Birds of a Feather: Heather McNeil


I can't believe I haven't had one of my absolute best friends and fellow physiotherapist, Heather McNeil on the blog yet! Heather and I became fast friends in PT school and it has been so amazing to watch her career grow and thrive over the past few years. Heather started off her career in private practice in Toronto but has more recently returned to her west coast roots. Not only was this move perfect for Heather but it worked out pretty well for me too- I love visiting her out in Kelowna and doing ALL the activities with her! Heather hikes, paddle boards, does yoga and is pretty darn good at capturing the beauty of her new hometown (trust me you'll want to move to British Columbia after checking out her Instagram account, @featherphysio). She practices what she preaches and is a pure lover of movement! Let's get to know her more- take it away Heather!

You made the jump from practicing downtown Toronto to Kelowna. What made you decide to leave and how did things change for you after that?


Oh man leaving Toronto was hard. So much harder than I anticipated. I had made my own little family there through my classmates and co-workers. Toronto is where I treated my first ever physio patient, where I taught my first ever yoga class. It was super easy to get to courses there, networking was a breeze because a lot of my classmates lived close by, and I was working with people who were very active in the orthopaedic physio community. 

I always knew I would come back to BC though as the vast majority of my family lives here and I was missing the mountains. Life here is very different from downtown Toronto! I often have to travel 4-8 hours to get to courses I want to take and I don’t know many other physios out here. However, I am happy to be able to drive instead of fly to see my parents and I love how easy it is to go hiking after work. Now I fly back to Ontario at least once a year to see my ‘family’ there.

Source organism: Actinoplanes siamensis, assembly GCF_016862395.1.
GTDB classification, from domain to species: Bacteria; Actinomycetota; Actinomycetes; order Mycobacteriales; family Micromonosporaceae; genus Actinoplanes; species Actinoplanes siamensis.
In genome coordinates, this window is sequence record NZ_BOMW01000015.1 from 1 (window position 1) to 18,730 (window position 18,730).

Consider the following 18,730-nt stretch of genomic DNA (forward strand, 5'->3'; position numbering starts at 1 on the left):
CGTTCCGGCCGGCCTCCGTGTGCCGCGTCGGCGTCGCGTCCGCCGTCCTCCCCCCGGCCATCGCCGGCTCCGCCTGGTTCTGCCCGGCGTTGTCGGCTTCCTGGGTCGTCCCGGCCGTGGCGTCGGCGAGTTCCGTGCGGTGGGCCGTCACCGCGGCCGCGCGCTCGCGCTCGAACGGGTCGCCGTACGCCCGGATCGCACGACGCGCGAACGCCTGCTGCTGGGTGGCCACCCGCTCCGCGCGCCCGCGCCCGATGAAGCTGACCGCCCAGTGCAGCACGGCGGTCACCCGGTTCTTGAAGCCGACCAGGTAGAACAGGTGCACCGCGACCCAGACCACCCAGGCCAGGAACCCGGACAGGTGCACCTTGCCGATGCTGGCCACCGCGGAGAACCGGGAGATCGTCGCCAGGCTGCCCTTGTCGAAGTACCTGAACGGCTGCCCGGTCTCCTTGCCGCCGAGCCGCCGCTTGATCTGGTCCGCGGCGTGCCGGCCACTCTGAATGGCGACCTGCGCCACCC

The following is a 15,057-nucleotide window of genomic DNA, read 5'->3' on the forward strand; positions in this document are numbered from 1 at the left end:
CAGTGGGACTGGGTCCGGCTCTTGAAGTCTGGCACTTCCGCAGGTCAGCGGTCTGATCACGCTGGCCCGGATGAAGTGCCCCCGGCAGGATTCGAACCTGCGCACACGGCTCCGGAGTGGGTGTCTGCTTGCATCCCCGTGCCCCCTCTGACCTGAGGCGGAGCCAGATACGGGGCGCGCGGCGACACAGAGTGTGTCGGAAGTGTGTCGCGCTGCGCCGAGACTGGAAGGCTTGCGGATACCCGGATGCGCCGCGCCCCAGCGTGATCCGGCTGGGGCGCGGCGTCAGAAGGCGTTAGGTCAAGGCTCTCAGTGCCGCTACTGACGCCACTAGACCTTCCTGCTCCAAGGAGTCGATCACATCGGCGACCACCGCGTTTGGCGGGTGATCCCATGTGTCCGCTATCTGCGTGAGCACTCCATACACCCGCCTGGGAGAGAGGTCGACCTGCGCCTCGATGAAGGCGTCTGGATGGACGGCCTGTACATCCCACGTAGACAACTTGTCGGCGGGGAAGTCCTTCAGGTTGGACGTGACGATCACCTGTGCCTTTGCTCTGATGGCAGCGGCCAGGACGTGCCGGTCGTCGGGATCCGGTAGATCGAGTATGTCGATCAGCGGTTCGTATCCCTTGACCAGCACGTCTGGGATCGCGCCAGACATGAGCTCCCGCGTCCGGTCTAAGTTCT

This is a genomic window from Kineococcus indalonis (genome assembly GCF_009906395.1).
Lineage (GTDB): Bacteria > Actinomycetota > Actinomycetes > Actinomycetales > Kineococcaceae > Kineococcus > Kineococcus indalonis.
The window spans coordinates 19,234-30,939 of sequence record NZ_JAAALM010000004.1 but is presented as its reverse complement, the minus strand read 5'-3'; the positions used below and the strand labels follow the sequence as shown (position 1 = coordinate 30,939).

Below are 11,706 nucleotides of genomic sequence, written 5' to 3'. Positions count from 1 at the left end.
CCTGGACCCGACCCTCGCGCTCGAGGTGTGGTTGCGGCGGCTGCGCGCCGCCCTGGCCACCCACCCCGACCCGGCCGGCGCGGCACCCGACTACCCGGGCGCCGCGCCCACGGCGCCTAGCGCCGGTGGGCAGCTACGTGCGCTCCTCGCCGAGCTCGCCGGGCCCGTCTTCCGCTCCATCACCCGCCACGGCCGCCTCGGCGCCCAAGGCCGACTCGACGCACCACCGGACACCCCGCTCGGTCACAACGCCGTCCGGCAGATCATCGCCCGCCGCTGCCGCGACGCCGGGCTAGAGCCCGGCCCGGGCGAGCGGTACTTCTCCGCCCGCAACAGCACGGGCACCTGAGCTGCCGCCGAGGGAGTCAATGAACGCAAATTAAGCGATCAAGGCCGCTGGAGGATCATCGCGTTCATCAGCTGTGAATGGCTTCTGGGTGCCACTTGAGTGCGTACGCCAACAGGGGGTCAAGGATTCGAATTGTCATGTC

Why physio and yoga?


Why not? ;) Physio because I love knowing how things work. I love helping to solve the puzzles of the injuries/dysfunctions that people come in with. Because movement is awesome, and makes me feel awesome, and I want to help people move often and well so they can feel awesome. Yoga supports this 100% while also taking care of people’s minds and spirits. Yoga encourages people to move their bodies in ways they normally wouldn’t. When else do you just take five minutes to work on your balance or to thoroughly breathe into you left side? To think about how your feet are connecting with the surface on which you are standing? Yoga invites mindful movement, it fosters a deeper connection to the body – so that we can know and love our bodies and in doing so, take much better care of them. 

Who have been the most influential people on your career?

During my time at McMaster I was fortunate to make a group of wonderful friends (of which you are one!) Right after graduation I would not have survived if I weren’t able to discuss my daily new grad struggles with these ladies! More recently I completed the Intermediate Exam through the Orthopaedic Division and this required many (many) hours of mentorship. Three Okanagan physios stepped up to the plate to help get me through! Vince Cunanan, Jen Gulley, and Amanda Nichol have been so amazing over the past couple of years- thank you!